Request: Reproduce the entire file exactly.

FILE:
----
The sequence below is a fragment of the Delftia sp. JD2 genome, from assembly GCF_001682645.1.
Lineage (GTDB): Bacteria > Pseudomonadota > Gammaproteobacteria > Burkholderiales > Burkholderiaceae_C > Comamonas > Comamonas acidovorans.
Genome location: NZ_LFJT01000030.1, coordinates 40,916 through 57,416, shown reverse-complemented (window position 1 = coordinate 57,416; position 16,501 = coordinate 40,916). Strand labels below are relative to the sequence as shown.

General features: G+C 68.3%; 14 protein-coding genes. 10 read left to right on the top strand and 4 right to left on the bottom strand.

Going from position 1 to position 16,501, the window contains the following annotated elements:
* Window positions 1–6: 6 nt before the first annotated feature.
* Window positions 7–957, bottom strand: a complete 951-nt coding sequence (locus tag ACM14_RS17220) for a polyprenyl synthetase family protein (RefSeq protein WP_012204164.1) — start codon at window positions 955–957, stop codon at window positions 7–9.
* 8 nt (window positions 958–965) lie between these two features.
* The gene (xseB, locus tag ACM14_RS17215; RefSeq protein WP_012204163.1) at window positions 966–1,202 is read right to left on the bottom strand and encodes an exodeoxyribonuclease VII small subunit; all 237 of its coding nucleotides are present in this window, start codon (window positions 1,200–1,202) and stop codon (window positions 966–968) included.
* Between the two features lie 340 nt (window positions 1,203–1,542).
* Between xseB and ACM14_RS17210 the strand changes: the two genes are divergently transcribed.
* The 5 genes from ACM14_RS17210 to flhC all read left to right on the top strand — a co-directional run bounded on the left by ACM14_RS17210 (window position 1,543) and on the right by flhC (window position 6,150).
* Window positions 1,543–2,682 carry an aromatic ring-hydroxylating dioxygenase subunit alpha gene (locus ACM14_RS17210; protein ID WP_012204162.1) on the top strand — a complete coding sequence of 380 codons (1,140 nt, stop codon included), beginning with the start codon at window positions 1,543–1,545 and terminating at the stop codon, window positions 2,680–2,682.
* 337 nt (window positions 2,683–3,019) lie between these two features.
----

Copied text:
The sequence below is a fragment of the Delftia sp. JD2 genome, from assembly GCF_001682645.1.
Lineage (GTDB): Bacteria > Pseudomonadota > Gammaproteobacteria > Burkholderiales > Burkholderiaceae_C > Comamonas > Comamonas acidovorans.
Genome location: NZ_LFJT01000030.1, coordinates 40,916 through 57,416, shown reverse-complemented (window position 1 = coordinate 57,416; position 16,501 = coordinate 40,916). Strand labels below are relative to the sequence as shown.

General features: G+C 68.3%; 14 protein-coding genes. 10 read left to right on the top strand and 4 right to left on the bottom strand.

Going from position 1 to position 16,501, the window contains the following annotated elements:
* Window positions 1–6: 6 nt before the first annotated feature.
* Window positions 7–957, bottom strand: a complete 951-nt coding sequence (locus tag ACM14_RS17220) for a polyprenyl synthetase family protein (RefSeq protein WP_012204164.1) — start codon at window positions 955–957, stop codon at window positions 7–9.
* 8 nt (window positions 958–965) lie between these two features.
* The gene (xseB, locus tag ACM14_RS17215; RefSeq protein WP_012204163.1) at window positions 966–1,202 is read right to left on the bottom strand and encodes an exodeoxyribonuclease VII small subunit; all 237 of its coding nucleotides are present in this window, start codon (window positions 1,200–1,202) and stop codon (window positions 966–968) included.
* Between the two features lie 340 nt (window positions 1,203–1,542).
* Between xseB and ACM14_RS17210 the strand changes: the two genes are divergently transcribed.
* The 5 genes from ACM14_RS17210 to flhC all read left to right on the top strand — a co-directional run bounded on the left by ACM14_RS17210 (window position 1,543) and on the right by flhC (window position 6,150).
* Window positions 1,543–2,682 carry an aromatic ring-hydroxylating dioxygenase subunit alpha gene (locus ACM14_RS17210; protein ID WP_012204162.1) on the top strand — a complete coding sequence of 380 codons (1,140 nt, stop codon included), beginning with the start codon at window positions 1,543–1,545 and terminating at the stop codon, window positions 2,680–2,682.
* 337 nt (window positions 2,683–3,019) lie between these two features.